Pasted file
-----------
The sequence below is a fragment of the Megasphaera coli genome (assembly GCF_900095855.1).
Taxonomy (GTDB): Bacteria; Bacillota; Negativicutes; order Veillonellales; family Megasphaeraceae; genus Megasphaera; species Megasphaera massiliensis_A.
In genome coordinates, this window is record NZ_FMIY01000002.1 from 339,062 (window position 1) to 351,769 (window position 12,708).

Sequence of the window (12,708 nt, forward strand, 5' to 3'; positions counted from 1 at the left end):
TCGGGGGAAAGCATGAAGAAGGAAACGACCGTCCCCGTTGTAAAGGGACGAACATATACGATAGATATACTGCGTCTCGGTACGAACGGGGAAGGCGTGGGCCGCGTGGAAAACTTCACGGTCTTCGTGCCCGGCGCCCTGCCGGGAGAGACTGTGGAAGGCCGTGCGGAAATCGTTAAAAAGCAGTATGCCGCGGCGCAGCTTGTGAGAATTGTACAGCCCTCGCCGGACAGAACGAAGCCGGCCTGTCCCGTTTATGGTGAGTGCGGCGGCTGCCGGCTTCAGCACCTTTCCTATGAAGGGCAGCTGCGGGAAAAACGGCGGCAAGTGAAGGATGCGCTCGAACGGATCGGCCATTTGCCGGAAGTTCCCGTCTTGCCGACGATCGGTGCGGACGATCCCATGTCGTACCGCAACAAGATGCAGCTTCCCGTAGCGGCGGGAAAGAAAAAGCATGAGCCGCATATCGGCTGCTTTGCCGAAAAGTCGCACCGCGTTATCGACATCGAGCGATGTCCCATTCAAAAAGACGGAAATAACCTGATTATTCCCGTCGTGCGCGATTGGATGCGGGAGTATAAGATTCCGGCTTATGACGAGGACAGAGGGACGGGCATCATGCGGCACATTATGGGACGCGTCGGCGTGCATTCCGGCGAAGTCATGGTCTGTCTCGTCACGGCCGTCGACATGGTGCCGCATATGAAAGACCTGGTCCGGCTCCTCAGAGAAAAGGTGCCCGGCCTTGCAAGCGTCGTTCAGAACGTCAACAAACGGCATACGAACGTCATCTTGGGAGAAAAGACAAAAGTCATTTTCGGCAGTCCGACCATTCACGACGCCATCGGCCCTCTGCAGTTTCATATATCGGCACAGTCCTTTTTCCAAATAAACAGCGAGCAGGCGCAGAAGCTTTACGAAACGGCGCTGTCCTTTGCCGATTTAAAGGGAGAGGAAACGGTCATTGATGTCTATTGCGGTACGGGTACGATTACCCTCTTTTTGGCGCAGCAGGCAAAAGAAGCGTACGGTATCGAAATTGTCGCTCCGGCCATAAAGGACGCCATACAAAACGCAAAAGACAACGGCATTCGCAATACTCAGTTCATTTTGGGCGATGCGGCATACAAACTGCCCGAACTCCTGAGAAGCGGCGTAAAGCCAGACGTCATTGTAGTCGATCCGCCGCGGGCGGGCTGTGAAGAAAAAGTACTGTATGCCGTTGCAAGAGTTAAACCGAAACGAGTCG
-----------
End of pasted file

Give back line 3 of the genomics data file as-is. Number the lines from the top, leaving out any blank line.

In genome coordinates, this window is record NZ_FMIY01000002.1 from 339,062 (window position 1) to 351,769 (window position 12,708).